Best Apps with Science Concepts for Kids
I am starting to buy into this idea of teaching and really connecting material through games and apps. I was sort of on board with this concept, but since playing around with The Elements (a Harry Potter version of the Periodic Table) that my brother-in-law turned me on to, I am now a believer as I saw, with my own eyes, how captivated my kids were with the Periodic Table, an otherwise dull chart. Since my recollection of Organic Chemistry is quite scant, I really appreciate how I don’t actually have to do much except show my kids where the content is located to get them to read up on the elements.
The apps for virtually dissecting a frog or a rat are also revelations in terms of taking something that usually gets reserved for high school and college students and suddenly making it accessible (and fun!) for preschoolers is the power of the iPad apps.
What are your favorite science apps for your kids? Please share!
p.s. My 7-year-old has been playing with Coaster Physics where you design your own roller coaster and take a virtual ride. It also demonstrates physics principles of potential and kinetic energy and G-forces. I was quite surprised to see how easy it was for him to use (I had a much harder time using it), and how much fun it is.
This is from my Mom Friend Gwen: Couldn’t get on your website to post this but thought I’d share a couple of science apps worth looking at. Where’s my water? by Disney and Crazy machines- both great for the iPad.
The aim of Crazy Machines is to build crazy contraptions to complete the tasks set forth by the wacky Professor. Give free rein to your imagination and unleash the most incredible of chain reactions! You can, for example, have a billiard ball drop onto a lamp switch and turn it on. $1.99. Crazy Machines 2, $2.99.
Real Mom of NJ says, “For the little littles, try Toca Doctor. It’s very cute and introduces a little anatomy and medical care. My 3-year-old LOVES it.”
Let your kids be a doctor for a day! Examine a patient and solve fun puzzles and mini-games that take place in the human body. Beautiful artwork and fun sounds guides your kids through 21 different puzzles!
The Elements is both a book and an iPad app. My brother-in-law told me about it saying that it’s the Harry Potter of Periodic Tables. I didn’t realize that it was $14 but after purchasing it, I do actually think it’s worth it! The only downside is that it’s a huge app at 1.7 GB. My little boy and I played on it for a long time, identifying gold and silver. My recollection of Organic Chemistry these days is limited to NaCl (salt) and H2o (water) so we both just marvel at the spinning and mesmerizing solid elements. If you click further into each element, there is a great page of truly fascinating information for each one. My oldest child who would not otherwise be interested in the Periodic Table of Elements raved about this app and had to be sent off to bed still protesting that she wanted to explore it further. Good stuff for girls!!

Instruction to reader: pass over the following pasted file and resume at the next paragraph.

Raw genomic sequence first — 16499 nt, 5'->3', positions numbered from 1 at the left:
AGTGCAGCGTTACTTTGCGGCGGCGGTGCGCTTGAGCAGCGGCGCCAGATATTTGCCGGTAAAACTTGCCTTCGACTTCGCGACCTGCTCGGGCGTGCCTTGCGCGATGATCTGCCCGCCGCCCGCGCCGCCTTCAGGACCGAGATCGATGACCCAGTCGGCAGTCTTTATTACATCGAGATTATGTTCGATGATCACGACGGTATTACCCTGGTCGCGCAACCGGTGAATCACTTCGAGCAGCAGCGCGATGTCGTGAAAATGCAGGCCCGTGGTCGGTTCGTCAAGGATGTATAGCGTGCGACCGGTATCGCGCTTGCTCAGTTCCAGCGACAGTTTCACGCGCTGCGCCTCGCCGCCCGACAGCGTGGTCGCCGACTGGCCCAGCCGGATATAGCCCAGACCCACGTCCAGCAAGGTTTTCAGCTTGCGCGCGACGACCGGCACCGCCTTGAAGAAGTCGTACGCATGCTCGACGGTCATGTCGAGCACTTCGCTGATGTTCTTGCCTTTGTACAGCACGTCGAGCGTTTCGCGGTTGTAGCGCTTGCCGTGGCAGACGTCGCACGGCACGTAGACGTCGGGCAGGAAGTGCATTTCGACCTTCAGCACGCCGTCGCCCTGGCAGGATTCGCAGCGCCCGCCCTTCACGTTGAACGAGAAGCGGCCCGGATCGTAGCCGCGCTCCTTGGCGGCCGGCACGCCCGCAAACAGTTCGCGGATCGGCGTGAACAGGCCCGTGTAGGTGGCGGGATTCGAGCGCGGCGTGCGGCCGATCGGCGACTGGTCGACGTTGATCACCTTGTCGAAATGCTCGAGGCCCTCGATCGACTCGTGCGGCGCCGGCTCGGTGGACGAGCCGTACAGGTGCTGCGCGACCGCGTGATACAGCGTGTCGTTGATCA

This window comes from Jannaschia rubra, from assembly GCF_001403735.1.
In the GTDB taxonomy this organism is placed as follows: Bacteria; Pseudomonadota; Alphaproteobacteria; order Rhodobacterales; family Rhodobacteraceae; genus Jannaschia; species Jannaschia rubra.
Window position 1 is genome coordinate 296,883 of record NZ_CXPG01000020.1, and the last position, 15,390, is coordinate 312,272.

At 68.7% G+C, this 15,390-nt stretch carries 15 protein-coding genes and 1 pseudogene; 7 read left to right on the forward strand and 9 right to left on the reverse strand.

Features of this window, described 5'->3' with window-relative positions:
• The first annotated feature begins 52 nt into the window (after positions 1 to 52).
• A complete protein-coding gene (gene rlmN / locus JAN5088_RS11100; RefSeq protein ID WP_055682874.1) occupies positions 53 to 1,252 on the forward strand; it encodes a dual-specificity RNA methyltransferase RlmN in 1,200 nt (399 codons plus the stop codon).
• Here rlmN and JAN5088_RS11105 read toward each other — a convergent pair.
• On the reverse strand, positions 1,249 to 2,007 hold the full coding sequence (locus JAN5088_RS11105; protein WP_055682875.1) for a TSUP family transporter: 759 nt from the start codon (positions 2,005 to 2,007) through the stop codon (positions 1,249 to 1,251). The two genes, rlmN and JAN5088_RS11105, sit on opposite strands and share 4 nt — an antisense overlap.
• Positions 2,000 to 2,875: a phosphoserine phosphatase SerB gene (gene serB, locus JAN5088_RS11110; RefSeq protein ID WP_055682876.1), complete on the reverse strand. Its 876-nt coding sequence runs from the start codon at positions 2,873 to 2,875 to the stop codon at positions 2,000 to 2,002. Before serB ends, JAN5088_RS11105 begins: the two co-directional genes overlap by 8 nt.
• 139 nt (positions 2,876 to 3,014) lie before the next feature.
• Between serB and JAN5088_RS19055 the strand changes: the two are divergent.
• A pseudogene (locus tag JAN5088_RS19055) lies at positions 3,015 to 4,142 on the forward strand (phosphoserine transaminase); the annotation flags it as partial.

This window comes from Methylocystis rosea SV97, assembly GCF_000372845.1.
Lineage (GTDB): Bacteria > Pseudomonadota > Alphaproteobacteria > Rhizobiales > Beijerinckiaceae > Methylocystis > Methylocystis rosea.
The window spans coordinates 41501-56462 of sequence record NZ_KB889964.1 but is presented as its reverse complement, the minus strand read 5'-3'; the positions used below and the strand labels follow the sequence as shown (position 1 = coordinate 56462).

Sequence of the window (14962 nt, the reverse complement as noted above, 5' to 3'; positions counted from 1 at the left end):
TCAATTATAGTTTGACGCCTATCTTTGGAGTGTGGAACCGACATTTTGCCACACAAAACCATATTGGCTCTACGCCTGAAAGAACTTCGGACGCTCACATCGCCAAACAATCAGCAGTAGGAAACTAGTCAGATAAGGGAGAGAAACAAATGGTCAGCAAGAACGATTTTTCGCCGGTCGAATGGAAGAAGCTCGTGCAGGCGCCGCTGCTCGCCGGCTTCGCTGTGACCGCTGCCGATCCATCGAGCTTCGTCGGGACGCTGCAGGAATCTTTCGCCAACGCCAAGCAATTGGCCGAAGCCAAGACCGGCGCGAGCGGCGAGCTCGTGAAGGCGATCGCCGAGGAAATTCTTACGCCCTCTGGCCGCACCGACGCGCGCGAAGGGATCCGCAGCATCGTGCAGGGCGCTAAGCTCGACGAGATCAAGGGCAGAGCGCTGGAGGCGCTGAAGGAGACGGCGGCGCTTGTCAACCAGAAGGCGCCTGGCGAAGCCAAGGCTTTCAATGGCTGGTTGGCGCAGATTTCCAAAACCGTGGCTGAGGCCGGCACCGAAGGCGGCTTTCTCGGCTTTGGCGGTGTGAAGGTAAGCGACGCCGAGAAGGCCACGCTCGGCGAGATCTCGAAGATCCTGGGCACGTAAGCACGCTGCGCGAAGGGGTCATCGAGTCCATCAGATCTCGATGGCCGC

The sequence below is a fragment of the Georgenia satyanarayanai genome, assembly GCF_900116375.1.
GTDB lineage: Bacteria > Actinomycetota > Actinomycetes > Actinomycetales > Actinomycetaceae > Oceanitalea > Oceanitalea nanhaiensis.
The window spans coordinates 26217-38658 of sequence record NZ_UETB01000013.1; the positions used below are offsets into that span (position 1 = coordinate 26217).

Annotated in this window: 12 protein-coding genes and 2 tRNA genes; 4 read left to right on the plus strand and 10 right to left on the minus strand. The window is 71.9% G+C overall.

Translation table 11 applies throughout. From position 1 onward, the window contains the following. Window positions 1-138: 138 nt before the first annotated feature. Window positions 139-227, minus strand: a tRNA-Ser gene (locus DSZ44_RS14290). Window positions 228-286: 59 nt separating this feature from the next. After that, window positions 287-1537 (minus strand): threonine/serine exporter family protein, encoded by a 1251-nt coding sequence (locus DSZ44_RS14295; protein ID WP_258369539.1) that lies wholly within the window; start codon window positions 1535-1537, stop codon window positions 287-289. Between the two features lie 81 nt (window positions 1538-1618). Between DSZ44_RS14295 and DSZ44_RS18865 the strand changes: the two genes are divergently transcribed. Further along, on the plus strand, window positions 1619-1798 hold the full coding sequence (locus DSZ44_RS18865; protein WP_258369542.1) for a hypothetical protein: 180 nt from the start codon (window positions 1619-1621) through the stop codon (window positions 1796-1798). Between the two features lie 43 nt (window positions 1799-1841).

These are the books:
The Elements: A Visual Exploration of Every Known Atom in the Universe by Theodore W. Gray
The Photographic Card Deck of The Elements: With Big Beautiful Photographs of All 118 Elements in the Periodic Table by Theodore Gray
Weird but True
My kids love their magazine subscription to National Geographic Kids and there is a feature in the magazine called Weird But True: Check Out These Outrageous Facts. Things like: the sound of waves crashing comes mostly from air bubbles, apples float but pears sink, and an earthquake in Chile shortened the length of an earth day by 1.26 microseconds.
Now this page has become an iPhone/iPad app. And it continues to fascinate kids. All my kids love this app and there are a very long list of Weird But True Facts by different topics so it’s very tough to run out of Weird But True facts. My kids also enjoy the gizmo to rate each fact. The best thing about this app is that it’s a sneaky way to get kids reading. It’s just $1.99.